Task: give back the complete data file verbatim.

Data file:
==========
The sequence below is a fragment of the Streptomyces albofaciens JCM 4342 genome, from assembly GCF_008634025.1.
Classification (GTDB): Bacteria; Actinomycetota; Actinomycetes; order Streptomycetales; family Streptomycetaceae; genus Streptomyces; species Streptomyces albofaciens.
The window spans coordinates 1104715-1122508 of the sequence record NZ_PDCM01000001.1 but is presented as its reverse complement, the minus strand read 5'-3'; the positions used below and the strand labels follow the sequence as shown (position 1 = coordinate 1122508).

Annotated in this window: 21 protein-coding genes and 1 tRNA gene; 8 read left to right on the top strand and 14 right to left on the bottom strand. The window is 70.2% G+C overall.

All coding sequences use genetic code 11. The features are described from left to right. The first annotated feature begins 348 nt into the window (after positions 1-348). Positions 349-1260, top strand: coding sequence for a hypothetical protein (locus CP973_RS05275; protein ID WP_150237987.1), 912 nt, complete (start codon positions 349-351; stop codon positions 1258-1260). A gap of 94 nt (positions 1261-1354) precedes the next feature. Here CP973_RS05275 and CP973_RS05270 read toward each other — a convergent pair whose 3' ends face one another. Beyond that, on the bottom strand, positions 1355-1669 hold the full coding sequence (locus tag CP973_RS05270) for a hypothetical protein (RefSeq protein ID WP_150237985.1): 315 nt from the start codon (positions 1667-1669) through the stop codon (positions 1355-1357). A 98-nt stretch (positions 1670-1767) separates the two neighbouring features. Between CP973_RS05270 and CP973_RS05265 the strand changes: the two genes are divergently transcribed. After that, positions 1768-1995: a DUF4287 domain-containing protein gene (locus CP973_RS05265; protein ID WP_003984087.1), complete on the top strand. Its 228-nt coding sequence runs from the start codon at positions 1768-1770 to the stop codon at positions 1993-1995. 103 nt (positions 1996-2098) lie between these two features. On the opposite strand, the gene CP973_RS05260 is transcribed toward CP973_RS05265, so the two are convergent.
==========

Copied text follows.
The sequence below is a fragment of the Streptomyces albofaciens JCM 4342 genome, from assembly GCF_008634025.1.
Classification (GTDB): Bacteria; Actinomycetota; Actinomycetes; order Streptomycetales; family Streptomycetaceae; genus Streptomyces; species Streptomyces albofaciens.
The window spans coordinates 1104715-1122508 of the sequence record NZ_PDCM01000001.1 but is presented as its reverse complement, the minus strand read 5'-3'; the positions used below and the strand labels follow the sequence as shown (position 1 = coordinate 1122508).

Annotated in this window: 21 protein-coding genes and 1 tRNA gene; 8 read left to right on the top strand and 14 right to left on the bottom strand. The window is 70.2% G+C overall.

All coding sequences use genetic code 11. The features are described from left to right. The first annotated feature begins 348 nt into the window (after positions 1-348). Positions 349-1260, top strand: coding sequence for a hypothetical protein (locus CP973_RS05275; protein ID WP_150237987.1), 912 nt, complete (start codon positions 349-351; stop codon positions 1258-1260). A gap of 94 nt (positions 1261-1354) precedes the next feature. Here CP973_RS05275 and CP973_RS05270 read toward each other — a convergent pair whose 3' ends face one another. Beyond that, on the bottom strand, positions 1355-1669 hold the full coding sequence (locus tag CP973_RS05270) for a hypothetical protein (RefSeq protein ID WP_150237985.1): 315 nt from the start codon (positions 1667-1669) through the stop codon (positions 1355-1357). A 98-nt stretch (positions 1670-1767) separates the two neighbouring features. Between CP973_RS05270 and CP973_RS05265 the strand changes: the two genes are divergently transcribed. After that, positions 1768-1995: a DUF4287 domain-containing protein gene (locus CP973_RS05265; protein ID WP_003984087.1), complete on the top strand. Its 228-nt coding sequence runs from the start codon at positions 1768-1770 to the stop codon at positions 1993-1995. 103 nt (positions 1996-2098) lie between these two features. On the opposite strand, the gene CP973_RS05260 is transcribed toward CP973_RS05265, so the two are convergent.